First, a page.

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Let's say, we have a simple digital clock. To "power" it, we use a routine executed every second. We update seconds part in it. But, what about minutes and hours part?

What is better / more professional / offers better performance:

  1. Ignore all checking and update hour, minute and seconds part each time, every second.

  2. Use if + a variable for checking, if 60 (or 3600) seconds passed and update minute / hour part only at that precise moments.

This leads us to a question, what is better -- unnecessary drawings (first approach) or extra ifs?

I've just spotted a Javascript digital clock, one of millions similar on one of billions pages. And I noticed that all three parts (hours, minutes and seconds) are updated every second, though first changes its value only once per 3600 seconds and second once per 60 seconds.

I'm not to experienced developer, so I might me wrong. But everything, what I've learnt up until now, tells me, that if are far better then executing drawing / refreshing sequences only to draw the same content.

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Are you talking about a HTML page with a <p>HH:mm:ss</p> which is updated from a setTimeout'd callback? –  delnan Nov 9 '13 at 20:37
    
I would think the browser would do the important if checking. –  Amy Blankenship Nov 10 '13 at 3:54
    
@delnan Yes, precisely! :] –  trejder Nov 12 '13 at 8:25
    
@AmyBlankenship Nope, it does not. A simple way to check it, is to select minute or hour part with your mouse (just as you select any other part of webpage's text for i.e. copying). You'll see, that after each second your selection is removed (field has been updated, even though its value hasn't changed), if developer itself doesn't introduce any if checking. –  trejder Nov 12 '13 at 8:26
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3 Answers

up vote 4 down vote accepted
  1. Consider drift, as Mason Wheeler mentioned. Do not increment each counter, rather update the clock state directly.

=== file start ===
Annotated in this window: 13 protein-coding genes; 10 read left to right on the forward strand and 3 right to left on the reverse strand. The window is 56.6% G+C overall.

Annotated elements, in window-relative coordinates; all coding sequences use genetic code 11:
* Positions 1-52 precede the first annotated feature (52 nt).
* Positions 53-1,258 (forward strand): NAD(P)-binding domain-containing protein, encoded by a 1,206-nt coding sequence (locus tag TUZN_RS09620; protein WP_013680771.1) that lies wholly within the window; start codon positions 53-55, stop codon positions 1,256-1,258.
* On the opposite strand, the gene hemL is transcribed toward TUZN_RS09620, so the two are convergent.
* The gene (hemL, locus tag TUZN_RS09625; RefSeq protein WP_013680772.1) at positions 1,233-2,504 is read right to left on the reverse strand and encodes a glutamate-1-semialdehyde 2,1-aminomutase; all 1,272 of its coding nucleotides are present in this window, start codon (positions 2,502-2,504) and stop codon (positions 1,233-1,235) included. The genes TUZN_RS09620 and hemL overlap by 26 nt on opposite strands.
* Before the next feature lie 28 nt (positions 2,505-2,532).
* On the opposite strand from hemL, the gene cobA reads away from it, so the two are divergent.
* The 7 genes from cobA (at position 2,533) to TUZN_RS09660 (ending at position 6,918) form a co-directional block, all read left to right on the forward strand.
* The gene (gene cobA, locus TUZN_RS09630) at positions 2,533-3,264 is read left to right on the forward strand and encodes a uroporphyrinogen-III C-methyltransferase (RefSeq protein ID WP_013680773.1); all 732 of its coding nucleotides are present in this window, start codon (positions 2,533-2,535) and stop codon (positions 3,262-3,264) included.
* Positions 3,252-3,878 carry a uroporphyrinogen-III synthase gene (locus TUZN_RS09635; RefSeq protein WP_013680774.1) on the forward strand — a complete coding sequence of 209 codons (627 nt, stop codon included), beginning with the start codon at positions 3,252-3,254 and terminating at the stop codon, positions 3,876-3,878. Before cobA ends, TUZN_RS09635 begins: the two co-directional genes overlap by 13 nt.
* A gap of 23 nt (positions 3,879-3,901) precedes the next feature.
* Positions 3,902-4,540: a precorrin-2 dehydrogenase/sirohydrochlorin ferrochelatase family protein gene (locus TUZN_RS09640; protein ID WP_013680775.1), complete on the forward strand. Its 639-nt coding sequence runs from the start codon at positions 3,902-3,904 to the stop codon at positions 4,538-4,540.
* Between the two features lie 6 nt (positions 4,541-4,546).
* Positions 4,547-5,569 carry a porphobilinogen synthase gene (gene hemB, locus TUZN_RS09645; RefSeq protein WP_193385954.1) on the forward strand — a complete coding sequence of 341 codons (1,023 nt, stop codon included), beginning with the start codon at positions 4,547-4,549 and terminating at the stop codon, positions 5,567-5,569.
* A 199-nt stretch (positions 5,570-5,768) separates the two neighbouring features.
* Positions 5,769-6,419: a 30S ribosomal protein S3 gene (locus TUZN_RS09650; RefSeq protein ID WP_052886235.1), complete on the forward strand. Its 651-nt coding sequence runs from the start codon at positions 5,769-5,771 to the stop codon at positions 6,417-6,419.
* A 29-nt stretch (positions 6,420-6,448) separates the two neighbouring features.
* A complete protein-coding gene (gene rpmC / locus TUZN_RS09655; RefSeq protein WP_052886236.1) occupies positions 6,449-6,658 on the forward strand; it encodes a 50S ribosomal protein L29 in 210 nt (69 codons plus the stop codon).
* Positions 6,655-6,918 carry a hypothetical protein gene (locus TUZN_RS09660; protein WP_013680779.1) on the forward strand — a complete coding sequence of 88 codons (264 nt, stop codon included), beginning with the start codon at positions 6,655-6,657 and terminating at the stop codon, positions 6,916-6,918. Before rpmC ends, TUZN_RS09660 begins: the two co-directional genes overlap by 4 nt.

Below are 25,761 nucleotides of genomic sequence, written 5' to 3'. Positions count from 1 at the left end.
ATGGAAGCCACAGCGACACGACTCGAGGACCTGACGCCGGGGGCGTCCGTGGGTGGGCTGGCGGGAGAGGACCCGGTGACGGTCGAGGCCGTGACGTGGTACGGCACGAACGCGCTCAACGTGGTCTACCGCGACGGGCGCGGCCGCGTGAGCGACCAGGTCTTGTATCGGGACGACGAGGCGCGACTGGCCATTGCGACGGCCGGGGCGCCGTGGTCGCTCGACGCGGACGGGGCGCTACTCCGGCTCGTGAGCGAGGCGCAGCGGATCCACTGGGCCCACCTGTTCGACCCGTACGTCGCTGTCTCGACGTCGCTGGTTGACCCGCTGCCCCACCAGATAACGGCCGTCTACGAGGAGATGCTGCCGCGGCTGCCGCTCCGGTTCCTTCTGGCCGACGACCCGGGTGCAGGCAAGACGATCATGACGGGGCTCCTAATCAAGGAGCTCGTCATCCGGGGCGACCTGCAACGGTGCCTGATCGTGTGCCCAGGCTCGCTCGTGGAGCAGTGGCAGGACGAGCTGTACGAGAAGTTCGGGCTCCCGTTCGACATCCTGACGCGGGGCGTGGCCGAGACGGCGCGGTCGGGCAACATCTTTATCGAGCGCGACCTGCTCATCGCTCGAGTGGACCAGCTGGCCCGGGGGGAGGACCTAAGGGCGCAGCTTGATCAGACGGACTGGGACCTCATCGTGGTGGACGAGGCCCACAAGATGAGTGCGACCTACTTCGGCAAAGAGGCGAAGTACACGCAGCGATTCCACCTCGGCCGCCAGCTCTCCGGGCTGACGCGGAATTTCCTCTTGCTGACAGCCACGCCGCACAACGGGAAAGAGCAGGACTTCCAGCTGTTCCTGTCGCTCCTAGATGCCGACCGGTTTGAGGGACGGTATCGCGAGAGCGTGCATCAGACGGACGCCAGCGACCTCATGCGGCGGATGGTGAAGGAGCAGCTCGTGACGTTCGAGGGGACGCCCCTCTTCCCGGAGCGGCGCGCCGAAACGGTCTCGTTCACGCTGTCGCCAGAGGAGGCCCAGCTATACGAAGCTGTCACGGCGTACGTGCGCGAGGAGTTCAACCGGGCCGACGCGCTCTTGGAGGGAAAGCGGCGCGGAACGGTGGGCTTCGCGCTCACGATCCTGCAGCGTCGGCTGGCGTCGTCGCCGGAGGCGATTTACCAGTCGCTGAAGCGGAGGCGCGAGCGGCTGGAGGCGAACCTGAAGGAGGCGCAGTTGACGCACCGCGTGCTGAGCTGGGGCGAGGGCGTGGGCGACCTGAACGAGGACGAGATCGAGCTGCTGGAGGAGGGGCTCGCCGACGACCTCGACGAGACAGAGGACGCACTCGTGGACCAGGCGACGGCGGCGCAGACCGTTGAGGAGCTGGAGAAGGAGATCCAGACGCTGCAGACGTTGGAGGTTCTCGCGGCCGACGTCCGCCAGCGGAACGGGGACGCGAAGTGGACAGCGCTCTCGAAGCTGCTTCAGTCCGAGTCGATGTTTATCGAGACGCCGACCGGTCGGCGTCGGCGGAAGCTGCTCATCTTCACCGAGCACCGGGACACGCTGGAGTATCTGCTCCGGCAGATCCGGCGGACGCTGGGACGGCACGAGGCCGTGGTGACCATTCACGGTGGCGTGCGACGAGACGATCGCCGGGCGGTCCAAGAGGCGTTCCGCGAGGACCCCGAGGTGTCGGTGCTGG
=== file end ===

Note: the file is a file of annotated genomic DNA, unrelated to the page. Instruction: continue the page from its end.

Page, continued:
Do not assume that every minute has 60 seconds. Some have 59, others 61. If you do naive datetime math, you will also stumble over timezone and daylight saving time issues, or create new Y2K Y2038 bugs. Most languages have solid datetime libraries, use them instead to determine what time it actually is.

  2. Updating three clock hands isn't necessarily significantly more expensive than updating one. If updates are expensive, one would usually draw to an off-screen buffer and update once (often, this technique also makes for smoother animations). Note: updating ≠ drawing.

    Consider also that each update may cause a re-draw of the whole image. If the moved clock hand covered part of another, then the hand below will have to be re-drawn anyway. If multiple layers are composited over another, then your code may not realize this, but a redraw will still take place: the final image is (presumably) just a buffer of bytes.

All in all, I am vehemently opposed against trying to save a few cycles by taking the wrong shortcuts. Yes, a good programmer will try to write efficient code, but this is a wonderful example how premature optimization can be evil.

So if and only if it is valid to take the shortcut of only drawing updates when necessary, then by all means please do so. Otherwise, use the presumably inefficient variant (conjecture: it isn't that bad), or find other ways to optimize.

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Thank you for providing great answer and reminding me, what I know quite well, only in different version: "Premature optimization is the beginning of all hell!" :] –  trejder Nov 12 '13 at 8:33
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Efficiency is important, but accuracy is even more important. This is why a good JavaScript clock will do exactly what you're describing.

It works something like this:

function update_clock
  Update current time (completely)
  set a timer to come back 1 second later and call update_clock

This may seem like overkill, but remember that the timers are not 100% accurate. If it comes back 1.01 seconds later instead of 1 second later, your clock can start to drift, which means simply adding 1 to the seconds value isn't good enough. Also, this way it can be done with only one timer, instead of needing two or three.